The culture of non-violence will take place in the heart of Lebanese school curricula


An article by Anne-Marie El-Hage for L’Orient le Jour (reproduced by permission of the author)

An agreement signed between Aunohr University and the Ministry of Education plans to develop a culture of peace in the country’s schools.

For the first time in Lebanon, the culture of non-violence will be at the heart of the education system, public and private, classical and technical. Not only will it appear on the menu of the next school programs, as part of the development of these programs, from kindergarten to secondary classes, but the entire education system should be impregnated, teaching, management of schools, school life, playgrounds, school transportation, the relationship between students, that between students and teachers …

Signature of the agreement on the development of the culture of non-violence in schools. Aunohr photo.
Click on photo to enlarge

This is promised by the Memorandum of Understanding between the Ministry of Education and Academic University For Non-Violence & Human Rights – Aunohr. An agreement was signed on May 15 between the two parties, represented on the state side by Minister Marwan Hamadé, sponsor of the event, and by the president of the Center for Educational Research and Development (CRDP), Nada Oweijane, and on the academic side, by Aunohr’s founder, Ogarit Younan, and by university president, Issam Mansour.

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(Click here for the original version of this article in French)

Question for this article:

Peace Studies in School Curricula, What would it take to make it happen around the world?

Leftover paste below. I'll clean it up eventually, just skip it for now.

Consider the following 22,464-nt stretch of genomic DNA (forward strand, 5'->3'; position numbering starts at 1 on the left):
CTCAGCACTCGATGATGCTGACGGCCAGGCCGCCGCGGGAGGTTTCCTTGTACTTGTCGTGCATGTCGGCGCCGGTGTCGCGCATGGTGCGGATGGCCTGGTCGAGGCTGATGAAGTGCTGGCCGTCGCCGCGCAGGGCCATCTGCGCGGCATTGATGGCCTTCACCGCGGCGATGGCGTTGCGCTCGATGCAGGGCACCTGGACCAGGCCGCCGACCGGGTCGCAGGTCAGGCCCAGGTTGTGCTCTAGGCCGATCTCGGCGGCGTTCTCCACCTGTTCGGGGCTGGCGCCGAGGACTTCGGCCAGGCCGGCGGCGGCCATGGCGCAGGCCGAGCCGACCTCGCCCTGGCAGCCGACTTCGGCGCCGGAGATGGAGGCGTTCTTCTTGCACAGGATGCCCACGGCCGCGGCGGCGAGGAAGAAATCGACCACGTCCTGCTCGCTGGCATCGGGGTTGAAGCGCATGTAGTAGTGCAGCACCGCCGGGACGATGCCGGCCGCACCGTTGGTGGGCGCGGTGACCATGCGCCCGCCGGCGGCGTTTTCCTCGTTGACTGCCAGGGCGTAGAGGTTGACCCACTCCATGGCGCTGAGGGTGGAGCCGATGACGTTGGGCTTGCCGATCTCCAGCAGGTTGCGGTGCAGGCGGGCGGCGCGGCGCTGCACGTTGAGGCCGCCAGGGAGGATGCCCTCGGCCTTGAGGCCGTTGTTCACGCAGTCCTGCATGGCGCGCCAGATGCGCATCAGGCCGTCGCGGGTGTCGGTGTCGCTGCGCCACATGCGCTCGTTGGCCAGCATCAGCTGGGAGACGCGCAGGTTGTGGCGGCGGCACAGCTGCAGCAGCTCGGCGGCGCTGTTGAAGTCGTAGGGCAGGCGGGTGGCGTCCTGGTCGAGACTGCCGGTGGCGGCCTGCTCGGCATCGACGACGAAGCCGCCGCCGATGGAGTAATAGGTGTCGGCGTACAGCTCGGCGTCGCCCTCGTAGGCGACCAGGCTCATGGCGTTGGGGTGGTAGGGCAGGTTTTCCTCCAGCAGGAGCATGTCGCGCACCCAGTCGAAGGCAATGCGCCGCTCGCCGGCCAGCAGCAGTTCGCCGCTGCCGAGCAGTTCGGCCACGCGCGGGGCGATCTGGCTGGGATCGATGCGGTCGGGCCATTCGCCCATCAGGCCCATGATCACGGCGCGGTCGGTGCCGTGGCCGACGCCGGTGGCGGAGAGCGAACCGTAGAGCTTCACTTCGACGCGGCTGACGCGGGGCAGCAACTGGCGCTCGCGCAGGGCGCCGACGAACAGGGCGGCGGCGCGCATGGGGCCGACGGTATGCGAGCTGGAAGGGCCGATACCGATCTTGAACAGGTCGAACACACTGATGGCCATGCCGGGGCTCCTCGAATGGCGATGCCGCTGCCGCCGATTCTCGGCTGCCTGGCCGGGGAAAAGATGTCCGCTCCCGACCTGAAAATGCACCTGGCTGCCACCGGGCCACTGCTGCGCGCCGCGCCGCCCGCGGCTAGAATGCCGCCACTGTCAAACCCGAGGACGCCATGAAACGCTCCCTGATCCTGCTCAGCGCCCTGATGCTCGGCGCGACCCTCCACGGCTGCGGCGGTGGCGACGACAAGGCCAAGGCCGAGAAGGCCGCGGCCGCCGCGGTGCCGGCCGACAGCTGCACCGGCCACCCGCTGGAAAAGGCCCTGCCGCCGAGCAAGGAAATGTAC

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The initiative aims to “institutionalize non-violent culture,” says Ogarit Younan, to involve the State, in all its components, from the Ministry of Education and the CRDP. Because, she notes, “the needs are pressing at this level, given the increase in violence among young people and even among children.” This explains why Aunohr University is often asked by schools across the country to train their teachers in the culture of non-violence or to organize activities in this direction for students. “After the application of our methods, the results are palpable,” observes Younan, noting that children are quieter, that the educational life becomes easier. This prompted the Minister of Education, Marwan Hamadé, to say, after the signing of the agreement, that it is “one of the most beautiful agreements signed by the Ministry of Education. ‘Education and Higher Education’. And this in a desire to highlight the crucial nature of the culture of non-violence for Lebanon.

Establishing peace begins in childhood

The starting point of this mutual initiative lies in the Declaration of the Rights of the Child and the Universal Declaration of Human Rights. As a signatory to these two declarations, Lebanon faces another major challenge set by the United Nations, that of spreading a culture of peace and non-violence in the world, as part of the United Nations Program of Action for the Decade. 2001-2010. “Changing people’s minds, building peace, must start in schools and from childhood,” says Younan. To do this, the university (which obtained its license in 2014) has already developed complete curricula. It must now develop the appropriate teaching material, but also train the trainers who will go on the ground. Because the culture of non-violence goes through different learning, namely the management of anger, listening, the development of peaceful memory, the construction of the true self, the understanding of conflicts in relation to others, the language not violent, and many other things.

This is certainly not the first time that the concept of non-violence is privileged within the Lebanese institutions. In 1997, Ogarit Younan was already a civil society consultant to introduce this principle into school curricula. “But just a few chapters have been changed,” she notes, adding that at the time, “it was a first step”. Much later, on October 13, 2016, the Council of Ministers dedicated October 2 of every year as the national day for the culture of non-violence. With the signing of the new agreement, the hope of growing up in a non-violent environment is now at hand for the children of Lebanon. Provided, of course, that the initiative is put into practice.

(Thank you to Phyllis Kotite, the CPNN reporter for this article.)